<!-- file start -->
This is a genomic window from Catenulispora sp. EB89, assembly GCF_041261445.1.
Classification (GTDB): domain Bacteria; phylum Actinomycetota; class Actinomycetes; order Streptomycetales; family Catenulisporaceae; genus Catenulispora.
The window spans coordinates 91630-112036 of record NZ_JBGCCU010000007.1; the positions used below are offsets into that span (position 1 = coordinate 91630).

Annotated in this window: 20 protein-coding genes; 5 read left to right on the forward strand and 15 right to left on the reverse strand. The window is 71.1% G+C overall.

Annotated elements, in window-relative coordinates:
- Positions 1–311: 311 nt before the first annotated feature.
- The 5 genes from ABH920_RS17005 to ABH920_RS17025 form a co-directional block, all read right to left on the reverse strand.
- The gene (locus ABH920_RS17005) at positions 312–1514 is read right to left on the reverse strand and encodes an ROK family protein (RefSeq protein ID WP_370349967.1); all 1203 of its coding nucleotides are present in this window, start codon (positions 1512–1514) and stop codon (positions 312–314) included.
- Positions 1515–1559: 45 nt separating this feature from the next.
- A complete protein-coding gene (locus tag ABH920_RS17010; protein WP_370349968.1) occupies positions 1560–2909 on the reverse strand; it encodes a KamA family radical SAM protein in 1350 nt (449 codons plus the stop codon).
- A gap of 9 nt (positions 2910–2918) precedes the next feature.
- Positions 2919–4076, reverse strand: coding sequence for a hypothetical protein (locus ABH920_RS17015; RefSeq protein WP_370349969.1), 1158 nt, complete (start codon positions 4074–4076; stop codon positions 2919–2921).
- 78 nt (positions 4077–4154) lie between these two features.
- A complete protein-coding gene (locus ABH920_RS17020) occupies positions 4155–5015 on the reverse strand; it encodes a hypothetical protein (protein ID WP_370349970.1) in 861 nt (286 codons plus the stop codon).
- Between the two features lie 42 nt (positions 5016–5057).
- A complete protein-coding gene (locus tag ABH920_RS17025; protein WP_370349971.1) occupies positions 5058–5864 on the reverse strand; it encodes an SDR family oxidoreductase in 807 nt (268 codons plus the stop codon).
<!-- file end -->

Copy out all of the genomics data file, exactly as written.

This is a genomic window from Catenulispora sp. EB89, assembly GCF_041261445.1.
Classification (GTDB): domain Bacteria; phylum Actinomycetota; class Actinomycetes; order Streptomycetales; family Catenulisporaceae; genus Catenulispora.
The window spans coordinates 91630-112036 of record NZ_JBGCCU010000007.1; the positions used below are offsets into that span (position 1 = coordinate 91630).

Annotated in this window: 20 protein-coding genes; 5 read left to right on the forward strand and 15 right to left on the reverse strand. The window is 71.1% G+C overall.

Annotated elements, in window-relative coordinates:
- Positions 1–311: 311 nt before the first annotated feature.
- The 5 genes from ABH920_RS17005 to ABH920_RS17025 form a co-directional block, all read right to left on the reverse strand.
- The gene (locus ABH920_RS17005) at positions 312–1514 is read right to left on the reverse strand and encodes an ROK family protein (RefSeq protein ID WP_370349967.1); all 1203 of its coding nucleotides are present in this window, start codon (positions 1512–1514) and stop codon (positions 312–314) included.
- Positions 1515–1559: 45 nt separating this feature from the next.
- A complete protein-coding gene (locus tag ABH920_RS17010; protein WP_370349968.1) occupies positions 1560–2909 on the reverse strand; it encodes a KamA family radical SAM protein in 1350 nt (449 codons plus the stop codon).
- A gap of 9 nt (positions 2910–2918) precedes the next feature.
- Positions 2919–4076, reverse strand: coding sequence for a hypothetical protein (locus ABH920_RS17015; RefSeq protein WP_370349969.1), 1158 nt, complete (start codon positions 4074–4076; stop codon positions 2919–2921).
- 78 nt (positions 4077–4154) lie between these two features.
- A complete protein-coding gene (locus ABH920_RS17020) occupies positions 4155–5015 on the reverse strand; it encodes a hypothetical protein (protein ID WP_370349970.1) in 861 nt (286 codons plus the stop codon).
- Between the two features lie 42 nt (positions 5016–5057).
- A complete protein-coding gene (locus tag ABH920_RS17025; protein WP_370349971.1) occupies positions 5058–5864 on the reverse strand; it encodes an SDR family oxidoreductase in 807 nt (268 codons plus the stop codon).